07 December 2011 12:01 [Source: ICIS news]
LONDON (ICIS)--Depreciation of the Indian rupee against the US dollar has enabled India to export cheaper homopolymer raffia grade polypropylene (PP) into Africa, market sources said on Wednesday.
The rupee had depreciated to a record low of 52.73 against the US dollar on 22 November and continues to be the worst performer among Asian currencies.
Lower Indian offers are putting pressure on import prices that are mainly offered in US dollars, industry sources in the African PP market said.
“Their prices are attractive. That is why we dropped our prices in West Africa, to not encourage them to increase their market share. Once they see there is demand, they will dump their product there,” said a Middle East producer of PP raffia.
The offers include those coming from Reliance Industries Ltd (RIL), distributors and producers that regularly export PP raffia to Africa said. The company was unavailable for comment.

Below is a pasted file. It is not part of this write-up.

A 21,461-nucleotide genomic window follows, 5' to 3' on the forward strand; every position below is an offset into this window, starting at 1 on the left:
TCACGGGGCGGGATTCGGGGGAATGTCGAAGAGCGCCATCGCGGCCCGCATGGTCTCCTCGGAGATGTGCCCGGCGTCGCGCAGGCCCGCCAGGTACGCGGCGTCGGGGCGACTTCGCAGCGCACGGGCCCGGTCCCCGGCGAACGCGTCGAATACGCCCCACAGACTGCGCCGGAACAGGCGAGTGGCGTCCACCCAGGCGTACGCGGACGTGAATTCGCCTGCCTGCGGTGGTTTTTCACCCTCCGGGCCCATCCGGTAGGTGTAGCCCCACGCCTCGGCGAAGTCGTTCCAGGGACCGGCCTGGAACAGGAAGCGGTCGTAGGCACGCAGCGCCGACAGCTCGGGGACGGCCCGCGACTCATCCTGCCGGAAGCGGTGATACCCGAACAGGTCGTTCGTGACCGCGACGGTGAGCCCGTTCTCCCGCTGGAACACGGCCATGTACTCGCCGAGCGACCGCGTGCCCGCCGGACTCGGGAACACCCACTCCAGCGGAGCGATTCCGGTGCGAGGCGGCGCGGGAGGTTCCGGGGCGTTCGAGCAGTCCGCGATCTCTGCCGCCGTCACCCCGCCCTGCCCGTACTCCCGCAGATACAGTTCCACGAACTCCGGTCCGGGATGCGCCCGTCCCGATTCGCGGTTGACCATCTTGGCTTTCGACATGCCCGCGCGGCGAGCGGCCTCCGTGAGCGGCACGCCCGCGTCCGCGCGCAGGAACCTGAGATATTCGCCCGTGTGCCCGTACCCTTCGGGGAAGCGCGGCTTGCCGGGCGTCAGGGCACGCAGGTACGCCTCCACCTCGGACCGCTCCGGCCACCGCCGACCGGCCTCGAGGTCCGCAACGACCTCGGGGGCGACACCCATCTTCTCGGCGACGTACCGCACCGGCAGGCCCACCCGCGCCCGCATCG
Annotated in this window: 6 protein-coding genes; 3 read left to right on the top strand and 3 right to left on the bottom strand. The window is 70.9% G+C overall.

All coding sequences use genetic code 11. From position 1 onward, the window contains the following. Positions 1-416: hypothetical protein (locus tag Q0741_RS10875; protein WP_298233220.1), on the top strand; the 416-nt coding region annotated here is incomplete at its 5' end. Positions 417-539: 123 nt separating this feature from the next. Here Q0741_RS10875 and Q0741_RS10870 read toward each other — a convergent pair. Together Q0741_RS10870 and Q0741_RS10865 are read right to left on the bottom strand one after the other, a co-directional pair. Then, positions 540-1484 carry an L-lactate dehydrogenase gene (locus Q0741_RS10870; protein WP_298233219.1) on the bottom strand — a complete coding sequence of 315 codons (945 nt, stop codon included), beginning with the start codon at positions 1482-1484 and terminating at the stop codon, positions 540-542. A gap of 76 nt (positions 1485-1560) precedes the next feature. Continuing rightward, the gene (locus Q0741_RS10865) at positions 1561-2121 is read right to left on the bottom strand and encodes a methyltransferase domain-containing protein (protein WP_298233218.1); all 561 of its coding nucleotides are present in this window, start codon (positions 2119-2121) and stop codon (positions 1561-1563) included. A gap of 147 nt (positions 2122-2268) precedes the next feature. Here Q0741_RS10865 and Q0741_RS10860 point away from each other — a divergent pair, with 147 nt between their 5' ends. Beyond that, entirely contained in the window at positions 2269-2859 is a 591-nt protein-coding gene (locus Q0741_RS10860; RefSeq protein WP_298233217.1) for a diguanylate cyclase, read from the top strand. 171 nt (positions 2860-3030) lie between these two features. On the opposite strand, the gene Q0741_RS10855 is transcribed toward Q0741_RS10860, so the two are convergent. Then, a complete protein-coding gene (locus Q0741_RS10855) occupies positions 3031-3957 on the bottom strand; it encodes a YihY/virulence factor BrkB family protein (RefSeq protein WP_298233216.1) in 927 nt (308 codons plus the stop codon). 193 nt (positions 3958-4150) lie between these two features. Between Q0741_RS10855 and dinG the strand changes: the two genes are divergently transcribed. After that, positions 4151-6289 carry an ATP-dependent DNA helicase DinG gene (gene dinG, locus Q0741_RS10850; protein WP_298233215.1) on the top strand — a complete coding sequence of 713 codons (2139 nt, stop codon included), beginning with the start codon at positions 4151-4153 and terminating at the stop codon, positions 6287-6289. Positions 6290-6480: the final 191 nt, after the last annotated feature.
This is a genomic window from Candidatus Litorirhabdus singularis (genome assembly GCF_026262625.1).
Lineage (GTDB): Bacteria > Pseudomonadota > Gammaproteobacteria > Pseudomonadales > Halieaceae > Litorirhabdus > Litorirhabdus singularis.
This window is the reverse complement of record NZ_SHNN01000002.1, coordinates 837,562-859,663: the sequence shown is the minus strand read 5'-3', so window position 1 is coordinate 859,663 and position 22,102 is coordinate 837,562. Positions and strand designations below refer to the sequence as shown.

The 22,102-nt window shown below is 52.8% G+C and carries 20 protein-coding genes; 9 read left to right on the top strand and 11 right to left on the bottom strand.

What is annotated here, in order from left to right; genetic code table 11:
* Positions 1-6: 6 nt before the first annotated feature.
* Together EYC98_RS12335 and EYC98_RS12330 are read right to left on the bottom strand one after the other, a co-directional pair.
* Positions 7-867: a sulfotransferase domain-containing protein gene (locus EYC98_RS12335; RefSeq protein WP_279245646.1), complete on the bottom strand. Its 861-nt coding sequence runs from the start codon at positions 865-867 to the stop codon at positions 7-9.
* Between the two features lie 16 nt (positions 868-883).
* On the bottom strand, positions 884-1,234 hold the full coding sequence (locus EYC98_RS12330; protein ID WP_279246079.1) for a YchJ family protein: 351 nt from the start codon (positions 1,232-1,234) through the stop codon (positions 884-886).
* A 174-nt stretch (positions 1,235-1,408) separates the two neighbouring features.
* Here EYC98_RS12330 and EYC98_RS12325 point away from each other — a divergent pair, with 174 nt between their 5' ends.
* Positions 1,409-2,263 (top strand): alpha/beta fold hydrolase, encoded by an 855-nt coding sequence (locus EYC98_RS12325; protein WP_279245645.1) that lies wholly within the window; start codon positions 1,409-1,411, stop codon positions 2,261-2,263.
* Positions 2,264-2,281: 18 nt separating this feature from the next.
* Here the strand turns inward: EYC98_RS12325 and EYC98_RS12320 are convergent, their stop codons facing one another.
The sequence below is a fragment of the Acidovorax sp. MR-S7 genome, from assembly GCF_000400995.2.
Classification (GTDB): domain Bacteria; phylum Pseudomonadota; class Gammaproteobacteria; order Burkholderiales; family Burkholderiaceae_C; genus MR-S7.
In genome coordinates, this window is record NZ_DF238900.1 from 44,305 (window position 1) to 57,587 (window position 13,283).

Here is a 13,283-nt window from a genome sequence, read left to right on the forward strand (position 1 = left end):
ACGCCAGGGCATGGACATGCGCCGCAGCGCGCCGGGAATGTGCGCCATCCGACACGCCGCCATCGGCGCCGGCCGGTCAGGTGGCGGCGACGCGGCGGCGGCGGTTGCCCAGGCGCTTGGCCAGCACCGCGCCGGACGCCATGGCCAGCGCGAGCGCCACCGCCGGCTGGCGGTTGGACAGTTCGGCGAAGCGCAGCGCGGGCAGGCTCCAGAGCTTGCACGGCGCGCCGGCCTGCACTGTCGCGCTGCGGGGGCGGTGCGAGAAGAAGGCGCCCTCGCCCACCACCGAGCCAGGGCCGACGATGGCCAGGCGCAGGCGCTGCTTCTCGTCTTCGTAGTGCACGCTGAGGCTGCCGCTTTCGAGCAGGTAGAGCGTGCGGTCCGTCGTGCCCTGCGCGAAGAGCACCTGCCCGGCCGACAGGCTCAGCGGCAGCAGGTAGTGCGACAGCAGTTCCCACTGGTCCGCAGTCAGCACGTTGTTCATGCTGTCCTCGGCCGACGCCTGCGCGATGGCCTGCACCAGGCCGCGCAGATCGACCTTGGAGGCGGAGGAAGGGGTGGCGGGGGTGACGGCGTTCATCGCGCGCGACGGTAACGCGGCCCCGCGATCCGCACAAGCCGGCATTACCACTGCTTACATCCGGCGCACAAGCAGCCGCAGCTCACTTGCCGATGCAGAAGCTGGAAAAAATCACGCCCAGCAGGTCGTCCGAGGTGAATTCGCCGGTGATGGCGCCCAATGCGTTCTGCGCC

“Reliance is offering everywhere. They are a big producer, and they have problems locally with the currency,” a second Middle East producer of PP raffia said.
Offers into Africa from India are at $1,420/tonne at the low end to Nigeria and Kenya this week, distributors said.
PP Raffia prices were at $1,440-1,480/tonne CFR (cost and freight) eastern and western Africa late on Wednesday 30 November.
“They are the most aggressive. They are selling raffia at $1,340/tonne to Turkey, that means raffia is being sold at $1,260-1,270/tonne FOB [free on board] Mumbai,” said a distributor.
Slow demand in the local market could also be aiding exports, the second PP raffia producer said.
Raffia is extensively used to make cement bags in India.
But unlike their lowered offers in the export market, the depreciation of the rupee has helped RIL increase its prices for three consecutive weeks for PP in the local Indian market.
Africa is a net importer of PP raffia, mainly from the Middle East and India.
($1 = Rs51.42)
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